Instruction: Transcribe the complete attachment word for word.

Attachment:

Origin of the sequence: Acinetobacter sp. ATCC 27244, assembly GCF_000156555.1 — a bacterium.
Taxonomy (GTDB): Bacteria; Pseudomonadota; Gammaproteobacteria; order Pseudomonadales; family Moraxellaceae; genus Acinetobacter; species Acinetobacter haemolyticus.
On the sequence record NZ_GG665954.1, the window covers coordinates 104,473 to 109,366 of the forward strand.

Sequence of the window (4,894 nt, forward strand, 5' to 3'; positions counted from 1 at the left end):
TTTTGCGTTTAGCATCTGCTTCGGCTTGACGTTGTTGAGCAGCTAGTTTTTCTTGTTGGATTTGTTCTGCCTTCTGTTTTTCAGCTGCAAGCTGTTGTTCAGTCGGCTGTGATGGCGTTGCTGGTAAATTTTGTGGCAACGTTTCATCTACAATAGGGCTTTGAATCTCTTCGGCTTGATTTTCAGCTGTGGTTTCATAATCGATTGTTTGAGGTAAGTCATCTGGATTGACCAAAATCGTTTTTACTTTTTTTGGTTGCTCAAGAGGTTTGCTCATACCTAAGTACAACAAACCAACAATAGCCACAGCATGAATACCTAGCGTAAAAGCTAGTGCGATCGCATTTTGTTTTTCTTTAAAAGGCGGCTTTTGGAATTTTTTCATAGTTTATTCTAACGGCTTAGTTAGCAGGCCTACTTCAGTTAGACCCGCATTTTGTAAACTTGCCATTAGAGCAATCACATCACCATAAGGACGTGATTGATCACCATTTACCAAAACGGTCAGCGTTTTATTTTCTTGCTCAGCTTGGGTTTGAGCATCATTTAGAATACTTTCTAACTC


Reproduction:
Origin of the sequence: Acinetobacter sp. ATCC 27244, assembly GCF_000156555.1 — a bacterium.
Taxonomy (GTDB): Bacteria; Pseudomonadota; Gammaproteobacteria; order Pseudomonadales; family Moraxellaceae; genus Acinetobacter; species Acinetobacter haemolyticus.
On the sequence record NZ_GG665954.1, the window covers coordinates 104,473 to 109,366 of the forward strand.

Sequence of the window (4,894 nt, forward strand, 5' to 3'; positions counted from 1 at the left end):
TTTTGCGTTTAGCATCTGCTTCGGCTTGACGTTGTTGAGCAGCTAGTTTTTCTTGTTGGATTTGTTCTGCCTTCTGTTTTTCAGCTGCAAGCTGTTGTTCAGTCGGCTGTGATGGCGTTGCTGGTAAATTTTGTGGCAACGTTTCATCTACAATAGGGCTTTGAATCTCTTCGGCTTGATTTTCAGCTGTGGTTTCATAATCGATTGTTTGAGGTAAGTCATCTGGATTGACCAAAATCGTTTTTACTTTTTTTGGTTGCTCAAGAGGTTTGCTCATACCTAAGTACAACAAACCAACAATAGCCACAGCATGAATACCTAGCGTAAAAGCTAGTGCGATCGCATTTTGTTTTTCTTTAAAAGGCGGCTTTTGGAATTTTTTCATAGTTTATTCTAACGGCTTAGTTAGCAGGCCTACTTCAGTTAGACCCGCATTTTGTAAACTTGCCATTAGAGCAATCACATCACCATAAGGACGTGATTGATCACCATTTACCAAAACGGTCAGCGTTTTATTTTCTTGCTCAGCTTGGGTTTGAGCATCATTTAGAATACTTTCTAACTC